Israeli Bill Gains Pace to Expand Administrative Courts' Reach to Settlements

'What’s right for a resident of Tel Aviv is also right for a resident of Beit El,' bill's sponsor says, while critics call legislation, which passed in a preliminary vote, another step toward apartheid

MK Bezalel Smotrich (Habayit Hayehudi)
Tomer Appelbaum

The Knesset has given preliminary approval to legislation that would let  Israel’s administrative courts hear disputes between the government and West Bank settlers — a move critics call a step in the creeping annexation of the settlements.

The bill, which was sponsored by MK Bezalel Smotrich (Habayit Hayehudi), passed in a 48-39 vote Wednesday. It must pass in three more votes to become law.

In the Knesset debate, Smotrich said the legislation would also give the administrative courts jurisdiction to hear petitions challenging illegal construction in the settlements — instead of the High Court of Justice.

A number of times the High Court has ordered the demolition of settlement buildings found to have been built on privately owned Palestinian land. Smotrich’s bill extending the administrative courts’ jurisdiction to the settlements is officially designed to ease the pressure on the top court.

“What’s right for a resident of Tel Aviv is also right for a resident of Beit El and Kedumim,” Smotrich said, referring to two settlements. “There is no reason that petitions on construction should be considered by the High Court of Justice.”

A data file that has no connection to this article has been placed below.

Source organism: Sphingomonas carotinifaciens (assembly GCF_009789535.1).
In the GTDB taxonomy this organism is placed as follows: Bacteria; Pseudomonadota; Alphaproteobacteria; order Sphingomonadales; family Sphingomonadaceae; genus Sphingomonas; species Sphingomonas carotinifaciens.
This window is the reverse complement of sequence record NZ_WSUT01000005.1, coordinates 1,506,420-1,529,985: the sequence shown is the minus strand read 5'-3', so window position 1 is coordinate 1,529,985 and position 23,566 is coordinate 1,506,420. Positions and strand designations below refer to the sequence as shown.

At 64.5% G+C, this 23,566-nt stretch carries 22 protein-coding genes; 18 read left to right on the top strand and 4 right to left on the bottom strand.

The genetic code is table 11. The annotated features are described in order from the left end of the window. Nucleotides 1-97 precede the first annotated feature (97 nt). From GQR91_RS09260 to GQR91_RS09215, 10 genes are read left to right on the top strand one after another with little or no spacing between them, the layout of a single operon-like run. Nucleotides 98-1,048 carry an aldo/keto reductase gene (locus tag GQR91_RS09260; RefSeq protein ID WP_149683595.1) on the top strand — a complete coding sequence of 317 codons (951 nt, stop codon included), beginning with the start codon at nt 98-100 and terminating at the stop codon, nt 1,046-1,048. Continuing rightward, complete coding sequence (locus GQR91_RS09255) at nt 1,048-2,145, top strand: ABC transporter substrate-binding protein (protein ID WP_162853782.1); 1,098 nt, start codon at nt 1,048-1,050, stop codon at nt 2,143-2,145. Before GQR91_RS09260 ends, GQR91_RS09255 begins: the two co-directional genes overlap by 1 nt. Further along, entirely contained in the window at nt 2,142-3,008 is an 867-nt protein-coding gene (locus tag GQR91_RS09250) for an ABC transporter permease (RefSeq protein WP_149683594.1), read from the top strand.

Speaking against the legislation, MK Tzipi Livni (Zionist Union) said the bill was another step in intensifying discrimination between Israelis and Palestinians in the West Bank. The bill may appear to make sense, she said, but “it’s another law in a series of laws designed to create an apartheid state here in the end with two kinds of citizens.”

Livni also alluded to a Haaretz article about an anonymous Facebook page created by Prime Minister Benjamin Netanyahu’s Likud party during the 2015 election campaign. On the page, Livni was depicted in a bikini hitchhiking in search of her next political party.

“Even if you put me in a bikini or in pictures of a Palestinian Wonder Woman, I will continue to fight this everywhere,” she said, referring to the administrative-courts bill.

MK Jamal Zahalka (Joint List) told Haaretz: “This law is another step by the coalition designed to create a creeping annexation of the settlements and the application of Israeli law to them.”

The Joint List of Arab parties, he said, plans to convene a conference in about two weeks to discuss what the Joint List considers bills aimed at annexation.

In 2000, the Knesset established the administrative court system, which gave the district courts the power to sit as administrative courts in an effort to cut the High Court's case load.

Until then, the High Court heard cases involving disputes between government authorities and citizens.

The new arrangement was also designed to make administrative legal proceedings more accessible to the average citizen and to provide for another level of appeal. But the administrative courts have not been empowered to deal with such disputes in West Bank settlements.